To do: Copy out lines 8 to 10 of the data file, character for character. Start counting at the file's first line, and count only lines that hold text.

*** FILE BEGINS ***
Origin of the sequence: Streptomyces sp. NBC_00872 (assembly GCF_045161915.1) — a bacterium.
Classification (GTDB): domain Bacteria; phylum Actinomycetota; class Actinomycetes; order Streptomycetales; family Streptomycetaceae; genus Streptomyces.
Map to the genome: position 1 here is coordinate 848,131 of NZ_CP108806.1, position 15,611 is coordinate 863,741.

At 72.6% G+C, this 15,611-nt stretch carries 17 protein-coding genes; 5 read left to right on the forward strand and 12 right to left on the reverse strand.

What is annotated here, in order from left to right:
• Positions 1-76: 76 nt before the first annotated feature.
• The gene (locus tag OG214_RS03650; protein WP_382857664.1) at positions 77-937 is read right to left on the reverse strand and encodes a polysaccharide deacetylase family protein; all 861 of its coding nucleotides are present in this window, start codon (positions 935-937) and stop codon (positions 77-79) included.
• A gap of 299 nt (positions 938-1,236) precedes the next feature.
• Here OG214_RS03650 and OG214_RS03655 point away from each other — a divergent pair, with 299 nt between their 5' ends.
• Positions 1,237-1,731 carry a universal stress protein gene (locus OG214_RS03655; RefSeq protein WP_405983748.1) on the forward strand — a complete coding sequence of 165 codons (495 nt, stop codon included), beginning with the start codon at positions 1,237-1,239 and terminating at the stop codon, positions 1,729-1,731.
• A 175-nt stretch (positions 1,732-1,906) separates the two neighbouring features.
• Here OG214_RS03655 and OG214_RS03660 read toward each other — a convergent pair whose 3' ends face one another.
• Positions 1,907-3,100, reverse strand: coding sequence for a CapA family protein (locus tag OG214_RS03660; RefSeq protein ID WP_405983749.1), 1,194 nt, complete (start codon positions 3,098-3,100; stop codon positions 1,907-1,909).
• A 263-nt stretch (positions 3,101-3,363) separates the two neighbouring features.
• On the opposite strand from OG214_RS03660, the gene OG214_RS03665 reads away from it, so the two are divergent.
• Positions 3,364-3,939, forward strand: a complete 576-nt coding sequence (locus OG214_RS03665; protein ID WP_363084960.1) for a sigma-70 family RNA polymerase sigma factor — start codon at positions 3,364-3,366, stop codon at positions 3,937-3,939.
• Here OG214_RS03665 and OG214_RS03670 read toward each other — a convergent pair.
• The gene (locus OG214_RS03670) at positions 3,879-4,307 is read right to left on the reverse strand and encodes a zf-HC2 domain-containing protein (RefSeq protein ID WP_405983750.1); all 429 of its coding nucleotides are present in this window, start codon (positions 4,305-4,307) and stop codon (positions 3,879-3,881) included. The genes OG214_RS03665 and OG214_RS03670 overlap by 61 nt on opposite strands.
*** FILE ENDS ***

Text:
• A gap of 299 nt (positions 938-1,236) precedes the next feature.
• Here OG214_RS03650 and OG214_RS03655 point away from each other — a divergent pair, with 299 nt between their 5' ends.
• Positions 1,237-1,731 carry a universal stress protein gene (locus OG214_RS03655; RefSeq protein WP_405983748.1) on the forward strand — a complete coding sequence of 165 codons (495 nt, stop codon included), beginning with the start codon at positions 1,237-1,239 and terminating at the stop codon, positions 1,729-1,731.